Dear Ms. Hunt;

I was reading your reply to one of the emails that is published in the [Reader’s Mailbag] and I honestly think that if you weren’t an author you’d make a very good pastor or youth leader because…you’re very good at explaining things. The question that April asked is something that I’ve often wondered myself and I haven’t been able to answer it whenever my non christians intentionally or unintentionally try to challenge my faith. You said, “He often ordains that men carry out evil deeds according to his will (example: the crucifixion of Christ).”

My question is – and I hope that I won’t sound disrespectful, but in your opinion, if it God who ordained for men to do evil even if it is for His purpose, then why are they punished for something that is beyond their control? When I say punish I mean in an earthly sense. I understand that no matter what one has done if they confess and believe that Jesus is their Lord and Savior then they will be saved from the fires of hell but that doesn’t mean that they’re exempted from being punished as according to the law. And if it is God who uses the evil for His will, then is it no longer something that is evil? For God is perfect, I would think that He’ll be…incapable of doing evil. I understand that because we’re only human, we can’t possibly fully understand God and the things He does but I was just wondering what your opinion will be in this. God Bless You!! ^0^ P.S Please continue to write more biblical historical fiction novels, I was so disappointed when I finished ‘Shadow Women’ and the ‘Legacies’ series. Soooo good ><

Dear Esther:

Thank you for your question. It’s a tough one, but I think we have to realize that this is something we won’t fully understand for a while. God’s thoughts and reasons are so far above ours. But lest that seem like a cop-out, I’ve come to realize that it works a little like this (an idea I tried to express in The Novelist): we are like characters in a story. God has created our characters, our personalities, our “bents.” He knows what we will do in any given situation, and he directs our path and orders our steps. As the Author of our lives and of Eternity, he is completely sovereign.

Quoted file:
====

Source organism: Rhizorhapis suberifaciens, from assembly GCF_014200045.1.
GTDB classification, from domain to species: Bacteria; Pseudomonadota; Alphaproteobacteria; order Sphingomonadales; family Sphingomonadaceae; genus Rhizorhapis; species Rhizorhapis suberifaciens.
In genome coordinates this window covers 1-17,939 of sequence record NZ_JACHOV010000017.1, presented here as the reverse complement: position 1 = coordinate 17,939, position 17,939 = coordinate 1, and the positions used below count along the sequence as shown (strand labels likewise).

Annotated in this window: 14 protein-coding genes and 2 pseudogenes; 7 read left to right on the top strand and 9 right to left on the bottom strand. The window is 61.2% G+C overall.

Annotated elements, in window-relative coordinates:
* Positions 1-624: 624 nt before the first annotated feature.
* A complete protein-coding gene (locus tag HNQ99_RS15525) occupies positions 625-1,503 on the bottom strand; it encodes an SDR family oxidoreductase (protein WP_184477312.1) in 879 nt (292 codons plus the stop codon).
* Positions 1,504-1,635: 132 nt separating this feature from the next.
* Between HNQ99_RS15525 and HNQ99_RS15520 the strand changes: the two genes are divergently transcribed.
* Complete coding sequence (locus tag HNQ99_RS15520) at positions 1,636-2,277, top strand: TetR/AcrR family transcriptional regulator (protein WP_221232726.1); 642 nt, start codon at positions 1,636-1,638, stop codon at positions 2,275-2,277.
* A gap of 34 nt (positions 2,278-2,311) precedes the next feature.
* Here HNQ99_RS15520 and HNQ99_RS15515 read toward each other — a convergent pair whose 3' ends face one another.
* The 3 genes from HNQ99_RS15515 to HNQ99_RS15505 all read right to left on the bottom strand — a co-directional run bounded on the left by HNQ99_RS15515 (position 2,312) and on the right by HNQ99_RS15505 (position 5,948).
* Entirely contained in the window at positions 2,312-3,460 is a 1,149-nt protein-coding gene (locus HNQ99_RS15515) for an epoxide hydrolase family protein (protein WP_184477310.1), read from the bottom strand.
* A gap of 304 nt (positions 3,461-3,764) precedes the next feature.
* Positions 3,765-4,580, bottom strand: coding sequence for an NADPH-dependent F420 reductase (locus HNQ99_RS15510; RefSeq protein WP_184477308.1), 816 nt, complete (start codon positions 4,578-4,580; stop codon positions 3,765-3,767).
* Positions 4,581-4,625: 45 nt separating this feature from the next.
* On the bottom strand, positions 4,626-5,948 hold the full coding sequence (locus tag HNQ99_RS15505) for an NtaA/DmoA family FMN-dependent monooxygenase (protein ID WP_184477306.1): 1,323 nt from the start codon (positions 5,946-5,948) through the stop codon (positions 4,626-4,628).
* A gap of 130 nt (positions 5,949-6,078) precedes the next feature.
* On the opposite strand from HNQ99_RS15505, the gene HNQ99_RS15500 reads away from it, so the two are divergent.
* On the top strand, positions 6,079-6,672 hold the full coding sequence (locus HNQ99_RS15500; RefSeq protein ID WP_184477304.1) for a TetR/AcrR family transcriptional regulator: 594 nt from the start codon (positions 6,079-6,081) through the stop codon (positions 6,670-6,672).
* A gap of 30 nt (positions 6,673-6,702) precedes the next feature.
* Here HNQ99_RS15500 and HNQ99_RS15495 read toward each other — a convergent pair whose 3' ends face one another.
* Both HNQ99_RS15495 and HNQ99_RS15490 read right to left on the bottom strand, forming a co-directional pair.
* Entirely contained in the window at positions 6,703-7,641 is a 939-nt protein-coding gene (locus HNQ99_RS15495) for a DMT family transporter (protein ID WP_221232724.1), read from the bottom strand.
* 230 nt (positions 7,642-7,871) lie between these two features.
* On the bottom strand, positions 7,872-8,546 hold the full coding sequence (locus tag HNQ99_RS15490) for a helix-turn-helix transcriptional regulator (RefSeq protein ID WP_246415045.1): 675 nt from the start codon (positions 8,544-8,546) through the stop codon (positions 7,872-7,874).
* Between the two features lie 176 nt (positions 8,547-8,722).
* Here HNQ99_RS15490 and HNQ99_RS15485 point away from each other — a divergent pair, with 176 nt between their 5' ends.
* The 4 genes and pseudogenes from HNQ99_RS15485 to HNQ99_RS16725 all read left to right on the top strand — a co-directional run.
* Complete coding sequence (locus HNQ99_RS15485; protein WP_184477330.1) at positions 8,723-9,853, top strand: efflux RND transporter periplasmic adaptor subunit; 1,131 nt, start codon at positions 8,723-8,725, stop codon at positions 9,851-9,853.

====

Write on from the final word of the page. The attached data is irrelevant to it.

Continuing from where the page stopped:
Just this morning, my gaze fell upon Proverbs 20:24: “How can we understand the road we travel? It is the Lord who directs our steps.”
We live on a lower plane. On our plane, we live and work and move and make decisions, often completely unaware of how God is working. We have–and we exercise–our free will. We are responsible for our decisions, because we freely choose to do good and evil. We cannot escape responsibility for our actions, nor do we deserve to. Yet God offers grace and forgiveness for those who trust Him.

So–though men crucified Christ according to God’s plan, they weren’t aware of that plan. They acted, on their own “plane,” of their own volition. They exercised their own free will, even though it was all part of God’s plan.

And–you mentioned that Christians believe in Jesus, they’ll be saved from hell yet still be punished . . . no, thank the Lord! The Bible says “there is no condemnation waiting those who are in Christ Jesus,” so when we stand before the Judgment Seat of Christ, we will be clothed in His righteousness. We are forgiven, and our sins have been removed “as far as the east is from the west.” We will be judged, but for our works, for the good deeds we have done–did we do them for the glory of God, or for the praise of men? On earth, we may suffer the consequences of our sin (if you steal, you have to confess, repent, and make things right), but in eternity we will not be punished for sin.

God is perfectly holy and he does not sin . . . and he is sovereign over all of his creation, including evil and the evil one. Nothing can touch the believer in Christ without God’s permission.



  1. Tracy

    Powerful, thought-provoking post. Thank you!

  2. Patti

    You have really clarified that for me. The other night I watched a Billy Graham Special but the actual sermon was from a 1975 broadcast. He gave this illustration: When a friend does something to hurt you but later comes to you for forgiveness, you forgive him. But if you see this person say a year later you’re going to say to yourself – I forgave that person but I haven’t forgotten. God, on the other hand, forgives when we ask but he chooses to forget the sin and remembers it no more. I knew all this yet still in my mind I pictured myself standing before Jesus and telling Him all the things I had done. After BG’s explanation I felt relief but then wondered just what was I going to confess to Him on that day. Your answer, along with BG just two night’s ago has really put it all into perfect perspective for me. Thank you so much.

  3. Anonymous

    This year I would be visiting New York for the first time. I had heard a lot about the Marcellus Park in Marcellus, It is considered as one of the treasure of New York.I also heard that it is the ideal place for the gathering through out the year. I would be visiting there in winter around Christmas. Hope it will be my most memorable trip


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